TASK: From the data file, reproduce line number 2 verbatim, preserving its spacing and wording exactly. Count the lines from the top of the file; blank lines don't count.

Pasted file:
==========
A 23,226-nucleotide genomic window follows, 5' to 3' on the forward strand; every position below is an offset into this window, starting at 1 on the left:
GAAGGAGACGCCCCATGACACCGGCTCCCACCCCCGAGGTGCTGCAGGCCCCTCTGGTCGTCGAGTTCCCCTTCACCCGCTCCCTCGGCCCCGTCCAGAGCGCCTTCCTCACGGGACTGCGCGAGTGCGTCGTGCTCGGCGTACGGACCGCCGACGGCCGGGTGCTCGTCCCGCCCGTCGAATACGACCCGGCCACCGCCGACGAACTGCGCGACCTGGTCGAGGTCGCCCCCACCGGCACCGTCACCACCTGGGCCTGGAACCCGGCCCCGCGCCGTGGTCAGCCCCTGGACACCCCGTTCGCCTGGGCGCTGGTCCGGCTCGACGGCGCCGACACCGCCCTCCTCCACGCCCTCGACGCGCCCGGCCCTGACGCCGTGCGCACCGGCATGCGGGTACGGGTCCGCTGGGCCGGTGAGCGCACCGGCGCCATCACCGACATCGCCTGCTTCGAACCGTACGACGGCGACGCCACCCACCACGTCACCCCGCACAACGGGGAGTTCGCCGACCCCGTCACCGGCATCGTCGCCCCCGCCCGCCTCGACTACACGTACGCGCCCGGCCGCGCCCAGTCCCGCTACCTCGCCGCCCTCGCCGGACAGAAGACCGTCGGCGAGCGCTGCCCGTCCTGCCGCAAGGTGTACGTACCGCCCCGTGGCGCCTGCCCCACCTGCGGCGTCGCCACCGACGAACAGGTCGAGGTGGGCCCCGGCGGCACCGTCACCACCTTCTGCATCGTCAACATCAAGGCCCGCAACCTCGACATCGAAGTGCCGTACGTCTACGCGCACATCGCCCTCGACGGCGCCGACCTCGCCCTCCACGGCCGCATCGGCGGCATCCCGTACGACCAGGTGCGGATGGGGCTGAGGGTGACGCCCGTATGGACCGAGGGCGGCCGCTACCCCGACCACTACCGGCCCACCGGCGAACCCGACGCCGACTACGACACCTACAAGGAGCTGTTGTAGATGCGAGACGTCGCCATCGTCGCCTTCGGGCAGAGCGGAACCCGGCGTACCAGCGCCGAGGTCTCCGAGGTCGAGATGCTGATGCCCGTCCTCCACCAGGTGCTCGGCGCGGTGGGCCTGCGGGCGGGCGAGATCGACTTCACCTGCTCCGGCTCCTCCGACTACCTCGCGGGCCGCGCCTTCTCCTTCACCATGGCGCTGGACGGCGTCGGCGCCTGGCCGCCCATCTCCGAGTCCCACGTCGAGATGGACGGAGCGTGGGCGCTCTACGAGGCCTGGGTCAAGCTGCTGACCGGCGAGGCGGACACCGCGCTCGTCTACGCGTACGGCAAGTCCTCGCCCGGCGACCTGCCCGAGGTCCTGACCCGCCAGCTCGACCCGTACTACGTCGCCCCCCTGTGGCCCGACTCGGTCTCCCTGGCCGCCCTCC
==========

GAAGGAGACGCCCCATGACACCGGCTCCCACCCCCGAGGTGCTGCAGGCCCCTCTGGTCGTCGAGTTCCCCTTCACCCGCTCCCTCGGCCCCGTCCAGAGCGCCTTCCTCACGGGACTGCGCGAGTGCGTCGTGCTCGGCGTACGGACCGCCGACGGCCGGGTGCTCGTCCCGCCCGTCGAATACGACCCGGCCACCGCCGACGAACTGCGCGACCTGGTCGAGGTCGCCCCCACCGGCACCGTCACCACCTGGGCCTGGAACCCGGCCCCGCGCCGTGGTCAGCCCCTGGACACCCCGTTCGCCTGGGCGCTGGTCCGGCTCGACGGCGCCGACACCGCCCTCCTCCACGCCCTCGACGCGCCCGGCCCTGACGCCGTGCGCACCGGCATGCGGGTACGGGTCCGCTGGGCCGGTGAGCGCACCGGCGCCATCACCGACATCGCCTGCTTCGAACCGTACGACGGCGACGCCACCCACCACGTCACCCCGCACAACGGGGAGTTCGCCGACCCCGTCACCGGCATCGTCGCCCCCGCCCGCCTCGACTACACGTACGCGCCCGGCCGCGCCCAGTCCCGCTACCTCGCCGCCCTCGCCGGACAGAAGACCGTCGGCGAGCGCTGCCCGTCCTGCCGCAAGGTGTACGTACCGCCCCGTGGCGCCTGCCCCACCTGCGGCGTCGCCACCGACGAACAGGTCGAGGTGGGCCCCGGCGGCACCGTCACCACCTTCTGCATCGTCAACATCAAGGCCCGCAACCTCGACATCGAAGTGCCGTACGTCTACGCGCACATCGCCCTCGACGGCGCCGACCTCGCCCTCCACGGCCGCATCGGCGGCATCCCGTACGACCAGGTGCGGATGGGGCTGAGGGTGACGCCCGTATGGACCGAGGGCGGCCGCTACCCCGACCACTACCGGCCCACCGGCGAACCCGACGCCGACTACGACACCTACAAGGAGCTGTTGTAGATGCGAGACGTCGCCATCGTCGCCTTCGGGCAGAGCGGAACCCGGCGTACCAGCGCCGAGGTCTCCGAGGTCGAGATGCTGATGCCCGTCCTCCACCAGGTGCTCGGCGCGGTGGGCCTGCGGGCGGGCGAGATCGACTTCACCTGCTCCGGCTCCTCCGACTACCTCGCGGGCCGCGCCTTCTCCTTCACCATGGCGCTGGACGGCGTCGGCGCCTGGCCGCCCATCTCCGAGTCCCACGTCGAGATGGACGGAGCGTGGGCGCTCTACGAGGCCTGGGTCAAGCTGCTGACCGGCGAGGCGGACACCGCGCTCGTCTACGCGTACGGCAAGTCCTCGCCCGGCGACCTGCCCGAGGTCCTGACCCGCCAGCTCGACCCGTACTACGTCGCCCCCCTGTGGCCCGACTCGGTCTCCCTGGCCGCCCTCC